These authors contributed equally to this work.
Article first published online: 12 JUN 2013
Copyright © 2013 American Association for the Study of Liver Diseases
Volume 57, Issue 6, pages 2369–2377, June 2013
How to Cite
Xie, J., Zhang, Y., Zhang, Q., Han, Y., Yin, J., Pu, R., Shen, Q., Lu, W., Du, Y., Zhao, J., Han, X., Zhang, H. and Cao, G. (2013), Interaction of signal transducer and activator of transcription 3 polymorphisms with hepatitis B virus mutations in hepatocellular carcinoma. Hepatology, 57: 2369–2377. doi: 10.1002/hep.26303
Potential conflict of interest: Nothing to report.
This study was supported by grants from the National Outstanding Young Scholar Fund (81025015), the Key Project (91129301), and the Creative Research Group (81221061) of the National Natural Scientific Foundation of China.
- Issue published online: 12 JUN 2013
- Article first published online: 12 JUN 2013
- Accepted manuscript online: 5 FEB 2013 11:09AM EST
- Manuscript Accepted: 10 JAN 2013
- Manuscript Received: 5 JUL 2012
- National Outstanding Young Scholar Fund. Grant Numbers: 81025015, 91129301
- Creative Research Group. Grant Number: 81221061
- National Natural Scientific Foundation of China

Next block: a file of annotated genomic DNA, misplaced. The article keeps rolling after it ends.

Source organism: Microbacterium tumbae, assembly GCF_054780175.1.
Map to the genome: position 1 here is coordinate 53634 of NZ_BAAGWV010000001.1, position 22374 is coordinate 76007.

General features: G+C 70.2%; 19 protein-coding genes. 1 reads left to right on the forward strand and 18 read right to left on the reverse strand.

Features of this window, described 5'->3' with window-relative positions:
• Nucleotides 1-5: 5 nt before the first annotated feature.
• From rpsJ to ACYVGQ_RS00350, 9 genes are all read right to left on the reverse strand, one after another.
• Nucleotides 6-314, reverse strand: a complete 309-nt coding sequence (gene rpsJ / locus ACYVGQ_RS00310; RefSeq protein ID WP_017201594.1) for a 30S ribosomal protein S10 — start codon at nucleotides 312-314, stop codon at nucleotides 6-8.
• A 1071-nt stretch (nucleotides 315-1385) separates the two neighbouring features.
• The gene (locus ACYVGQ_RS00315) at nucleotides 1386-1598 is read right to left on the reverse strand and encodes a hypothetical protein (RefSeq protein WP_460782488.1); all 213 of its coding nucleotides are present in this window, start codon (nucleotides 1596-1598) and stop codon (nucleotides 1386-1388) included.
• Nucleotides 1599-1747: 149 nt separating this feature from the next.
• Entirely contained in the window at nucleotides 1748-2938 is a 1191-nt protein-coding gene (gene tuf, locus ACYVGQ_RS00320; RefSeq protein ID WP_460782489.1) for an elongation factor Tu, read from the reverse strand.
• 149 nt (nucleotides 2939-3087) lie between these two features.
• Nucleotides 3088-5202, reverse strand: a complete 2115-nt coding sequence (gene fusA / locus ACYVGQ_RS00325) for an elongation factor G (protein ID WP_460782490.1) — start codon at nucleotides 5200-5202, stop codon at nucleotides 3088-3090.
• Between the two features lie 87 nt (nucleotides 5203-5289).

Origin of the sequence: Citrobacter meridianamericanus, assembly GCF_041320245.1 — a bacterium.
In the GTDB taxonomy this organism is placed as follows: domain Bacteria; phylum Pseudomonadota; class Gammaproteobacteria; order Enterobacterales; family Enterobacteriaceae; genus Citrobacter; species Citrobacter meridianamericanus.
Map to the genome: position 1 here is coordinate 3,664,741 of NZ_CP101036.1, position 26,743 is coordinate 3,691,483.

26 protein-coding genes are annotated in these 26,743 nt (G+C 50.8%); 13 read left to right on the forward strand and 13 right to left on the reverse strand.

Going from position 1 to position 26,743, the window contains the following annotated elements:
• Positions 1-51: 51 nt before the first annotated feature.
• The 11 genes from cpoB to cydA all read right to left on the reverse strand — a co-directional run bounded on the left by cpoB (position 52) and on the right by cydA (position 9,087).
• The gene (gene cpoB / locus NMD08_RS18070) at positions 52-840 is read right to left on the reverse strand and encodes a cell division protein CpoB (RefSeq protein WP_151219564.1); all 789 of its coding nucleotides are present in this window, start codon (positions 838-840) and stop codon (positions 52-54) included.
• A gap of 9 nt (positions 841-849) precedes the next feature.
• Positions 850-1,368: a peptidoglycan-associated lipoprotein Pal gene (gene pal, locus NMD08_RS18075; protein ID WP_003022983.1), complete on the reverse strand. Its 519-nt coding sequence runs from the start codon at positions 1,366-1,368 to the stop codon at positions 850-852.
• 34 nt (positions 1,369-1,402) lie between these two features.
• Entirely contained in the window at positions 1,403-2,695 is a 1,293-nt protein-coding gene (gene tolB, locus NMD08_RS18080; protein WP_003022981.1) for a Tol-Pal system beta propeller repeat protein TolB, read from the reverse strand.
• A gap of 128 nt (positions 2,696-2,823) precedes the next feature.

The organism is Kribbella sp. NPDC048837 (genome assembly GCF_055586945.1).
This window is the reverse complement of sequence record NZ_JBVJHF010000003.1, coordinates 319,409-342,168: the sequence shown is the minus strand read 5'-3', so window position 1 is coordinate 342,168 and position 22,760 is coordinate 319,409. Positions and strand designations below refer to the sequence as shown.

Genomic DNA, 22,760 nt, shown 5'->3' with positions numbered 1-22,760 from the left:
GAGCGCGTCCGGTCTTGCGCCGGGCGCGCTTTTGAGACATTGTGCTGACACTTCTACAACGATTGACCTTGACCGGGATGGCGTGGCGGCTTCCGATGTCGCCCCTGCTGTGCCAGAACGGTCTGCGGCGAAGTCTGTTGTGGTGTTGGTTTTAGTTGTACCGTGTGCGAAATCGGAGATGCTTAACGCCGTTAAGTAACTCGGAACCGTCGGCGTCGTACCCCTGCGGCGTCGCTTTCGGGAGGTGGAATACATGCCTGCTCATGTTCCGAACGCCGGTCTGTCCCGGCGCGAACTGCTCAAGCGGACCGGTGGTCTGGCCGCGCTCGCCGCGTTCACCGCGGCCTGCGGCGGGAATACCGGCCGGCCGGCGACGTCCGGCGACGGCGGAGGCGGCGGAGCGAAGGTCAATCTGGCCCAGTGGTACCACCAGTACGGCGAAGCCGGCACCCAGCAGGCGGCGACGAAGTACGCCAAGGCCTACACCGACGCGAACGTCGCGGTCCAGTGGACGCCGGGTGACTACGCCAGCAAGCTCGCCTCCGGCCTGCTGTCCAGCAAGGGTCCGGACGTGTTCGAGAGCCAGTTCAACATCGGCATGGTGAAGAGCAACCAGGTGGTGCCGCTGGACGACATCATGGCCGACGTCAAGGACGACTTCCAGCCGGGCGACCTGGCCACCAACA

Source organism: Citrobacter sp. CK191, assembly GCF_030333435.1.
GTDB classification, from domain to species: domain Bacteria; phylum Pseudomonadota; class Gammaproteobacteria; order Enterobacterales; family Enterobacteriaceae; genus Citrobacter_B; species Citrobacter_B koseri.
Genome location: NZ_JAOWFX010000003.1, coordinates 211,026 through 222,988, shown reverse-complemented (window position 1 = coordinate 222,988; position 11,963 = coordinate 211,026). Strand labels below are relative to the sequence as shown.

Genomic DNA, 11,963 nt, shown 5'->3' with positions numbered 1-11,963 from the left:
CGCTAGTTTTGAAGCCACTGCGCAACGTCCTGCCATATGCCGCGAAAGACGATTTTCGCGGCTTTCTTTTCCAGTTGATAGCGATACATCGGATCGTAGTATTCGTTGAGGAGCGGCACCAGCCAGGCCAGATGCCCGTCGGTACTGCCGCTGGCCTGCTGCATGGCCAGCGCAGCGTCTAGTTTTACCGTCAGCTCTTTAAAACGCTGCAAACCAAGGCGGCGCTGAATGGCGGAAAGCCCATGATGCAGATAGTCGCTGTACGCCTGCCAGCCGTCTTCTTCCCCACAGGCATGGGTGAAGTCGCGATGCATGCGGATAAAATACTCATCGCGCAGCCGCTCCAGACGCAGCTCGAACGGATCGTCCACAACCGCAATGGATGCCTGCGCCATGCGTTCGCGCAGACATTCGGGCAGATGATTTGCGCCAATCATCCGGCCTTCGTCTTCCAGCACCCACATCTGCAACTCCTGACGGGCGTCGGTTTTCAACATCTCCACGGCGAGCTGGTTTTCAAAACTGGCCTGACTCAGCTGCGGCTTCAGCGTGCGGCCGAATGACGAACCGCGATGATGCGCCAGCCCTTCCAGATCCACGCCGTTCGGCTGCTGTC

Hepatitis B virus (HBV) mutations and signal transducer and activator of transcription 3 (STAT3) activation are closely associated with hepatocellular carcinoma (HCC). However, single nucleotide polymorphisms (SNPs) of STAT3 have not been implicated in HCC susceptibility. This study was designed to evaluate the effect of STAT3 SNPs and their interactions with HBV mutations on HCC risk. A total of 2,011 HBV-infected subjects (including 1,021 HCC patients) and 1,012 healthy controls were involved in this study. SNPs rs4796793 (−1697, C>G), rs2293152 (intron 11, C>G), and rs1053004 (3′ untranslated region, T>C) were genotyped using quantitative polymerase chain reaction. HBV mutations were determined via direct sequencing. It was found that rs2293152 (GG versus CC) was significantly associated with HCC risk compared with the subjects without HCC, adjusting for age and sex (adjusted odds ratio [AOR], 1.30; 95% confidence interval [CI], 1.04-1.62). The impact of rs2293152 was greater in women compared with men. Compared with HCC-free HBV-infected subjects, rs2293152 GG was solely associated with HCC in women (AOR, 2.04; 95% CI, 1.15-3.61). rs2293152 GG was significantly associated with high viral load (≥1 × 104 copies/mL) (AOR, 1.37; 95%, CI 1.01-1.88) and increased frequencies of T1674C/G (AOR, 1.61; 95% CI, 1.06-2.46) and A1762T/G1764A (AOR, 1.64; 95% CI, 1.14-2.35). In multivariate regression analyses, multiplicative interaction of rs1053004 with T1674C/G significantly increased HCC risk, whereas rs2293152 and A1726C interaction reduced it, adjusting for covariates including HBV mutations in the enhancer II/basal core promoter/precore region; the interaction of rs4796793 with preS2 start codon mutation significantly increased HCC risk, adjusting for covariates including HBV mutations in the preS region. Conclusion: STAT3 SNPs appear to predispose the host with HBV mutations to hepatocarcinogenesis, and this effect may differ in men versus women. STAT3 SNPs may have applicability in future HCC surveillance algorithms. (Hepatology 2013;57:2369–2377)